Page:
I don’t know if you like Peter, Paul, and Mary, but I sure do. They’re a dog friendly band. Why? Because they sing Foucault. They sing about justice, freedom, hope. This is what Foucault calls the third type of “empancipatory” power.
In the case of Peter, Paul, and Mary, empancipatory power is exercised through discourse using the particularly local and disenfranchised technology of song.
No doubt, their songs pull from a power base unreachable by global corporations and governments. The oppressor cannot sing the songs of the oppressed– it wouldn’t be in tune; it wouldn’t be genuine. Songs like this grow only from grass roots; they only can be written by the person who is moved by a disqualified–non-sovereign and non-disciplinary–power. Government and corporation do not have access to this song, this technology.
So… what is the message of emancipatory power? As any dog will tell you, emancipatory power spreads the word that power is not held by masters or corporations or governments. It is not held by anyone. Power is not capital. It’s a force, just like gravity or thermodynamics. Emancipatory power says, “‘Take up your mat and walk,’ but don’t call it ‘liberation’ because doing so is ascent to having been subjugated. The truth is that your agency to exercise power always exists, regardless of whether you are so doing.”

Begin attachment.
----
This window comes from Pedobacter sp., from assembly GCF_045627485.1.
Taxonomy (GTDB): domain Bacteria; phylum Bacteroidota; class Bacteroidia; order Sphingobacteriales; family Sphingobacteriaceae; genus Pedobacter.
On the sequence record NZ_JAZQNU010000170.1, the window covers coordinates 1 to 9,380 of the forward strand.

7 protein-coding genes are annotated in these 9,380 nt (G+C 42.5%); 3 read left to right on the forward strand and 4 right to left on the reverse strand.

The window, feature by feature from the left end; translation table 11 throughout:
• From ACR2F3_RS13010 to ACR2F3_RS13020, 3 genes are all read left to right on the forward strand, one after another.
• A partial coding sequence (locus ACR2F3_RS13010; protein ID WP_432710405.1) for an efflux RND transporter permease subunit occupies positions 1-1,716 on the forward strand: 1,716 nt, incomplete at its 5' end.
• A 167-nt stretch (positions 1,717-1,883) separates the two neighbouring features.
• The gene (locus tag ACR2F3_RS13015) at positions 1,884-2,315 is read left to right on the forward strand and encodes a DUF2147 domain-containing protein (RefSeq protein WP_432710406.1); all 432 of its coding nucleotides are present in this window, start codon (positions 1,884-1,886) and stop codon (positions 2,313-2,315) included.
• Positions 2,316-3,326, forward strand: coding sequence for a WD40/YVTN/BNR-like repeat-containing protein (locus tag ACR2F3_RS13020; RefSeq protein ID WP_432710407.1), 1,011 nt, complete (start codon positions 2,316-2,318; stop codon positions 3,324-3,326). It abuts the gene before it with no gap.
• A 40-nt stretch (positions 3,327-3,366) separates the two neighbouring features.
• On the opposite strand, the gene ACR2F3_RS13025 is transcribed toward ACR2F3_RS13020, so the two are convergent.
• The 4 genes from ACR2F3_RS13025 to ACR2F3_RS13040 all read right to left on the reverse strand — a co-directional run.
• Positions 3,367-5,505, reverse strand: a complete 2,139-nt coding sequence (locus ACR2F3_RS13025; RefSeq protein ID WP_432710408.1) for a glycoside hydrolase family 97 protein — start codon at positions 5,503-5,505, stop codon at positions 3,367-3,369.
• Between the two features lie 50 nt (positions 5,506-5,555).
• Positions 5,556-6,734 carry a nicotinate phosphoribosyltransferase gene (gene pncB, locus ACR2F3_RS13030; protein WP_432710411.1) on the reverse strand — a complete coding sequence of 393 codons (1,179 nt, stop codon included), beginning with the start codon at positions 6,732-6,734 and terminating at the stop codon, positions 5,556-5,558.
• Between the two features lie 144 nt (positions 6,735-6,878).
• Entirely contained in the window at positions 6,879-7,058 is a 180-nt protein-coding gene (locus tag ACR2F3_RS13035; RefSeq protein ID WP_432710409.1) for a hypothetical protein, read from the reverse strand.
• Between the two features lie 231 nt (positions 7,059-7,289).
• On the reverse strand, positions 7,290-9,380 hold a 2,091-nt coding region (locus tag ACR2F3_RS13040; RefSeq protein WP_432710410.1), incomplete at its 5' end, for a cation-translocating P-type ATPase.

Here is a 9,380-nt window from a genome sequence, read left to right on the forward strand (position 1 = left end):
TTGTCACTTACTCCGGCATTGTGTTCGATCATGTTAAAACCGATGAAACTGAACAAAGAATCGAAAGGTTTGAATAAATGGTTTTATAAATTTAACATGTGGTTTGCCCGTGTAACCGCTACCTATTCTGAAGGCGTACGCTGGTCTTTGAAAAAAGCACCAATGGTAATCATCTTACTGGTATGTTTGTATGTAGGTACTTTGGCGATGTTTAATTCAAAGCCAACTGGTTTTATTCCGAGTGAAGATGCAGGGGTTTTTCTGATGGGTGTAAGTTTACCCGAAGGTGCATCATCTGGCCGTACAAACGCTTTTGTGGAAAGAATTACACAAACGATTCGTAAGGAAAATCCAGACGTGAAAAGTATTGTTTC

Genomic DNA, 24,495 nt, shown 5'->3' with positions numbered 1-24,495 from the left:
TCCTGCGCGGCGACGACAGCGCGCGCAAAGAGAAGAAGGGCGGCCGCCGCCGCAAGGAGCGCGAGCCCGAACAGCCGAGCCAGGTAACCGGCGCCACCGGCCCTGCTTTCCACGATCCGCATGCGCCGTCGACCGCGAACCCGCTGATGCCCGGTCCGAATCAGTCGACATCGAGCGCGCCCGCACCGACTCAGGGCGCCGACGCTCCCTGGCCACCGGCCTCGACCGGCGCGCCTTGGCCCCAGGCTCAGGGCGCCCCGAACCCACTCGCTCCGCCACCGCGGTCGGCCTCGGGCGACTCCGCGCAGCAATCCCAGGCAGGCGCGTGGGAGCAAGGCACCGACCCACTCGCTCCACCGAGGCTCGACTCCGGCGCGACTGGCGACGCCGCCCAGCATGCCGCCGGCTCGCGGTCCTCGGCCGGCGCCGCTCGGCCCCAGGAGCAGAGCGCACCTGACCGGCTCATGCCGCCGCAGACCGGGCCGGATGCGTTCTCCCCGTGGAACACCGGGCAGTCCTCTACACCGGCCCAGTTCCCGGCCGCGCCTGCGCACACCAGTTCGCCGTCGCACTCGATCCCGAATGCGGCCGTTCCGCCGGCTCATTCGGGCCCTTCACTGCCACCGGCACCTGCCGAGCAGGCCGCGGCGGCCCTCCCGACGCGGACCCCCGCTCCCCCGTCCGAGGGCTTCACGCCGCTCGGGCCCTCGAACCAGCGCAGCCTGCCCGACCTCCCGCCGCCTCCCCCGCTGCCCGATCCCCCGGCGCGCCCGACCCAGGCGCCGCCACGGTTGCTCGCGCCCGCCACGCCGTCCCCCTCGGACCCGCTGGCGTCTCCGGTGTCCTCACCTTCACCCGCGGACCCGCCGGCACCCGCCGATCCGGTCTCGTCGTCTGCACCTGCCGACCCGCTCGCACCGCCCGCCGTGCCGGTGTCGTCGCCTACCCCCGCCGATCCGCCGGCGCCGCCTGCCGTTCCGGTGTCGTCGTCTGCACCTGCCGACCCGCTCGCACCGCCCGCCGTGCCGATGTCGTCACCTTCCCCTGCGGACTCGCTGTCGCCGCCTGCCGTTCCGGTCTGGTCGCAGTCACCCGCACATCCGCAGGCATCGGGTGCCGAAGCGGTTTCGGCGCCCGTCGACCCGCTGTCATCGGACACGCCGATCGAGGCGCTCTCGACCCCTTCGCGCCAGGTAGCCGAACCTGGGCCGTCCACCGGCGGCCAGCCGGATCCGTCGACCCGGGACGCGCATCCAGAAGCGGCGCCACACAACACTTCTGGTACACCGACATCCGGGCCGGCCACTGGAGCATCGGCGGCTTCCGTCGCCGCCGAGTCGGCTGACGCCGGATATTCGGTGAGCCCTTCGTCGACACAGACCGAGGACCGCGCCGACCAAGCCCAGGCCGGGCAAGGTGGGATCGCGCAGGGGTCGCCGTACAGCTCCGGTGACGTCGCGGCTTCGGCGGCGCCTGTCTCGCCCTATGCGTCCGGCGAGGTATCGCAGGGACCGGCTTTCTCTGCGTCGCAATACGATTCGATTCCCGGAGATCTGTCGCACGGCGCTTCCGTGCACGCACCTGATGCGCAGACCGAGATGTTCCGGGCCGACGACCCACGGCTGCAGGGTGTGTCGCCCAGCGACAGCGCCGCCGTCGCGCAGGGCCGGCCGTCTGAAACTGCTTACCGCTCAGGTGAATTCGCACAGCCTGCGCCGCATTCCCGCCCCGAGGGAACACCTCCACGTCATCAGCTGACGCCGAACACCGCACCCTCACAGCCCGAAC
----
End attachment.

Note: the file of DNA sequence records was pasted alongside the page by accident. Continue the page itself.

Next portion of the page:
This is why dogs like Peter, Paul, and Mary. They sing about what we know, and what humans need to know: there is danger, there is warning, there is love. This pretty much describes every bit of my relationship with my master. These three things he communicates to me. It is empancipatory power that allows his communication to be productive and our relationhip to be healthy.
The real question is, could humans ever interact this way with corporations and governments? Could ordinary average citizens ever use empancipatory power to reconstruct the house their sovereign and disciplinary “masters” built?
If you only had a hammer…